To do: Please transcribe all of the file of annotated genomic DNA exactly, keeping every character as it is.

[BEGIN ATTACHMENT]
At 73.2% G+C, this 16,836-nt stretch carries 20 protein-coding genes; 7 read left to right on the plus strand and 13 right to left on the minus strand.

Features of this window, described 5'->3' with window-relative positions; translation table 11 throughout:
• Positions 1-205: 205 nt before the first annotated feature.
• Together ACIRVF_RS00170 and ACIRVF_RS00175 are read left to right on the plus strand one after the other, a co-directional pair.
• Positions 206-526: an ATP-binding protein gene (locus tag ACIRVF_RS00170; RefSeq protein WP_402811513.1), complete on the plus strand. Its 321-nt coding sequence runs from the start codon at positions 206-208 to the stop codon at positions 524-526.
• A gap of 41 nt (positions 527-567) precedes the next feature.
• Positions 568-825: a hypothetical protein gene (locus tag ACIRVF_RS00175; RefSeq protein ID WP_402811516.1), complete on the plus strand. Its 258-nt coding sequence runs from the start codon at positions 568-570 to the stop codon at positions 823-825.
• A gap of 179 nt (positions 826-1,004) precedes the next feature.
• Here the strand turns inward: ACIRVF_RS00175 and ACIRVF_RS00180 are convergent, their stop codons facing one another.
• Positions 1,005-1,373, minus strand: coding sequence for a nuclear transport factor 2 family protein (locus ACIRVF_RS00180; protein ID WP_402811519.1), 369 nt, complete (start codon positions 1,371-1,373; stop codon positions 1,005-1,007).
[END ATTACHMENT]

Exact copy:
At 73.2% G+C, this 16,836-nt stretch carries 20 protein-coding genes; 7 read left to right on the plus strand and 13 right to left on the minus strand.

Features of this window, described 5'->3' with window-relative positions; translation table 11 throughout:
• Positions 1-205: 205 nt before the first annotated feature.
• Together ACIRVF_RS00170 and ACIRVF_RS00175 are read left to right on the plus strand one after the other, a co-directional pair.
• Positions 206-526: an ATP-binding protein gene (locus tag ACIRVF_RS00170; RefSeq protein WP_402811513.1), complete on the plus strand. Its 321-nt coding sequence runs from the start codon at positions 206-208 to the stop codon at positions 524-526.
• A gap of 41 nt (positions 527-567) precedes the next feature.
• Positions 568-825: a hypothetical protein gene (locus tag ACIRVF_RS00175; RefSeq protein ID WP_402811516.1), complete on the plus strand. Its 258-nt coding sequence runs from the start codon at positions 568-570 to the stop codon at positions 823-825.
• A gap of 179 nt (positions 826-1,004) precedes the next feature.
• Here the strand turns inward: ACIRVF_RS00175 and ACIRVF_RS00180 are convergent, their stop codons facing one another.
• Positions 1,005-1,373, minus strand: coding sequence for a nuclear transport factor 2 family protein (locus ACIRVF_RS00180; protein ID WP_402811519.1), 369 nt, complete (start codon positions 1,371-1,373; stop codon positions 1,005-1,007).